Wednesday, 11 February 2009

EU Law: European Parliament elections

Direct elections to the European Parliament were a decisive victory for European citizens in 1976, with the first directly elected EP in action since 1979.

But attempts to enact a uniform election procedure have failed miserably.

So has the European Parliament in informing the public, if I did not miss something. I failed to find any relevant information about the common principles or the duties and rights of MEPs on the European Parliament’s web pages dedicated to the European elections 2009.

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Current treaty

Paragraphs 4 and 5 of Article 190 of the Treaty establishing the European Community (TEC) set out the ambition to achieve an electoral code for the elections to the European Parliament.

The aim is expressed as a uniform procedure in all member states, but the fall-back option is the ‘or in accordance with principles common to all Member States’.
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Paragraph 5 relates to the status and functions of the members of the European Parliament (MEPs).

Article 190(4) and (5) as published in the latest consolidated version of the treaties, OJEU 29.12.2006 C 321 E/132:



4. The European Parliament shall draw up a proposal for elections by direct universal suffrage in accordance with a uniform procedure in all Member States or in accordance with principles common to all Member States.

The Council shall, acting unanimously after obtaining the assent of the European Parliament, which shall act by a majority of its component members, lay down the appropriate provisions, which it shall recommend to Member States for adoption in accordance with their respective constitutional requirements.

5. The European Parliament, after seeking an opinion from the Commission and with the approval of the Council acting by a qualified majority, shall lay down the regulations and general conditions governing the performance of the duties of its Members. All rules or conditions relating to the taxation of Members or former Members shall require unanimity within the Council.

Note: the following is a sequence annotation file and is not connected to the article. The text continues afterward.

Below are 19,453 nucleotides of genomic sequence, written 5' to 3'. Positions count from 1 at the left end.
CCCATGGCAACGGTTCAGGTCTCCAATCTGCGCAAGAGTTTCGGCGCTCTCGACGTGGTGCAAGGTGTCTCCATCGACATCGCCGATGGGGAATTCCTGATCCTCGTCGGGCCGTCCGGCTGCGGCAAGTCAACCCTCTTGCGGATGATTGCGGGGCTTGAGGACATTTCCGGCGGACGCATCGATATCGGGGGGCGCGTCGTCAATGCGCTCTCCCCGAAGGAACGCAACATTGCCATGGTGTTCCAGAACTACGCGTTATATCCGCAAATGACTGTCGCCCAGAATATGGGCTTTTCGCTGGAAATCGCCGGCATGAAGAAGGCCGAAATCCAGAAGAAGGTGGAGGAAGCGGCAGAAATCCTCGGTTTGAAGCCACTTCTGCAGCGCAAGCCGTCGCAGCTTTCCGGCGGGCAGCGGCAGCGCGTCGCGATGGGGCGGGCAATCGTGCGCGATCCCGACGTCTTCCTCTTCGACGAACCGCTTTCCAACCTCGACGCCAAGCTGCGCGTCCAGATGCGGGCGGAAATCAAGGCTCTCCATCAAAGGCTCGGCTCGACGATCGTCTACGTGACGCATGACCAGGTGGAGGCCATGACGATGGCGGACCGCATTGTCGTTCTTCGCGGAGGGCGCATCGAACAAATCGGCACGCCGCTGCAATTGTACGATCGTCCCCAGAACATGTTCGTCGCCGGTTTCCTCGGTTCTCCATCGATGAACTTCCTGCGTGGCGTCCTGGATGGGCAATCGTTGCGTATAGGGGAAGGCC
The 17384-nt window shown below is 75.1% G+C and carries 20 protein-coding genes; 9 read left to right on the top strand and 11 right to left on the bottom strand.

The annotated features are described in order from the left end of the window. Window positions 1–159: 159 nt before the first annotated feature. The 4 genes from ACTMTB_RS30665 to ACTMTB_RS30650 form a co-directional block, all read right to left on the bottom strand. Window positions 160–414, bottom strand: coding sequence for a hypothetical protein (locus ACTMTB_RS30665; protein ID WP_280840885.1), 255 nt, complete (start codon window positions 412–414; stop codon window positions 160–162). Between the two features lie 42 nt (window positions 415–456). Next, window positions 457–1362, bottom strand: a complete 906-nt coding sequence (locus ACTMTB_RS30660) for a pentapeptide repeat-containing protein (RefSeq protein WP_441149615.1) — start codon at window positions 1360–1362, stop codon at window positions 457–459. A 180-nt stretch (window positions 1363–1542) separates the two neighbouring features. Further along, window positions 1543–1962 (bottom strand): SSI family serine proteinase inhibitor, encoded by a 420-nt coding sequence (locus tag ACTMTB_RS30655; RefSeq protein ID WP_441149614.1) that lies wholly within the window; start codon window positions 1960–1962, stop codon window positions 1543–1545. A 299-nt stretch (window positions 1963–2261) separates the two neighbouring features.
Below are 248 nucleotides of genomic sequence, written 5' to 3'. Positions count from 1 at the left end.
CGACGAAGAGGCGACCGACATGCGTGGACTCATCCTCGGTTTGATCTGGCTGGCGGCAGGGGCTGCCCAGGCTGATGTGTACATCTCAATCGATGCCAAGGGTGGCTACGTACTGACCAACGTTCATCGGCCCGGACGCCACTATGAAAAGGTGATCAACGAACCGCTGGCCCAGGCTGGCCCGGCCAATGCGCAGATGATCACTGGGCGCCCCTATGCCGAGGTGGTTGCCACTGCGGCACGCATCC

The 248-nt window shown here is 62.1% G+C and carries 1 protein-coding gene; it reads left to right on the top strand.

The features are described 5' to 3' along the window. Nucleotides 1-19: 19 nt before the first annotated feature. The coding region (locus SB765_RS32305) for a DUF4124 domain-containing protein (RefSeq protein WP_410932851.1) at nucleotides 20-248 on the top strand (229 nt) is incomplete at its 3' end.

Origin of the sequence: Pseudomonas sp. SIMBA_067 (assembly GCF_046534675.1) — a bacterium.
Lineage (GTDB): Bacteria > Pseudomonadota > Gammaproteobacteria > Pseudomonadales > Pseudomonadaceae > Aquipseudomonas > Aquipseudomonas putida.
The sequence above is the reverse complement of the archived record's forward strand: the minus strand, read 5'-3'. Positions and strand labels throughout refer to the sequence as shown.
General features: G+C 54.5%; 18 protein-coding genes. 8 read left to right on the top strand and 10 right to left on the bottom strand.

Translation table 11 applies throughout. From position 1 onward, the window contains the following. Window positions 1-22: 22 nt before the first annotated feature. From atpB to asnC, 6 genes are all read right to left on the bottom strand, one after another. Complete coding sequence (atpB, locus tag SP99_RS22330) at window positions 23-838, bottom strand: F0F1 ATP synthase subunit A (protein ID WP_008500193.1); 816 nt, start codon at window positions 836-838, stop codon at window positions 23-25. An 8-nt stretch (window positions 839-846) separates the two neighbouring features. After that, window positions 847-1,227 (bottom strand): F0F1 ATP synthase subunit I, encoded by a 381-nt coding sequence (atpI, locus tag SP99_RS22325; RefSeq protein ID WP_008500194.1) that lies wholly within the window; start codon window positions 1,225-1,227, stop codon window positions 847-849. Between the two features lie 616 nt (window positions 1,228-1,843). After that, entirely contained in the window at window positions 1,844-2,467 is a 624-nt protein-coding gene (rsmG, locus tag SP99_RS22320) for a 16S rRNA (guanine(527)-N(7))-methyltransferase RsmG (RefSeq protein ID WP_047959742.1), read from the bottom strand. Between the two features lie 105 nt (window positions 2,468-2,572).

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Original Lisbon Treaty

Article 2, point 117 of the original Treaty of Lisbon (ToL) changed the heading of what became Part Six of the Treaty on the Functioning of the European Union (TFEU). Point 178 repealed Article 189 TEC and point 179 deleted the first three paragraphs of Article 190 TEC (cf. Article 14 of the amended Treaty on European Union).

This left the fourth and fifth paragraphs of Article 190 to be amended as presented i the Lisbon Treaty, OJEU 17.12.2007 C 306/101:


INSTITUTIONAL AND FINANCIAL PROVISIONS

177) Part Five shall be renumbered ‘PART SIX’ and its heading shall be replaced by ‘INSTITUTIONAL AND FINANCIAL PROVISIONS’.

EUROPEAN PARLIAMENT

178) Article 189 shall be repealed.

179) Article 190 shall be amended as follows:

(a) paragraphs 1, 2 and 3 shall be deleted and paragraphs 4 and 5 shall be renumbered 1 and 2 respectively;

(b) paragraph 4, renumbered 1, shall be amended as follows:

(i) in the first subparagraph, the words ‘for elections by direct universal suffrage’ shall be replaced by the following: ‘to lay down the provisions necessary for the election of its members by direct universal suffrage’;

(ii) the second subparagraph shall be replaced by the following:

‘The Council, acting unanimously in accordance with a special legislative procedure and after obtaining the consent of the European Parliament, which shall act by a majority of its component members, shall lay down the necessary provisions. These provisions shall enter into force following their approval by the Member States in accordance with their respective constitutional requirements.’;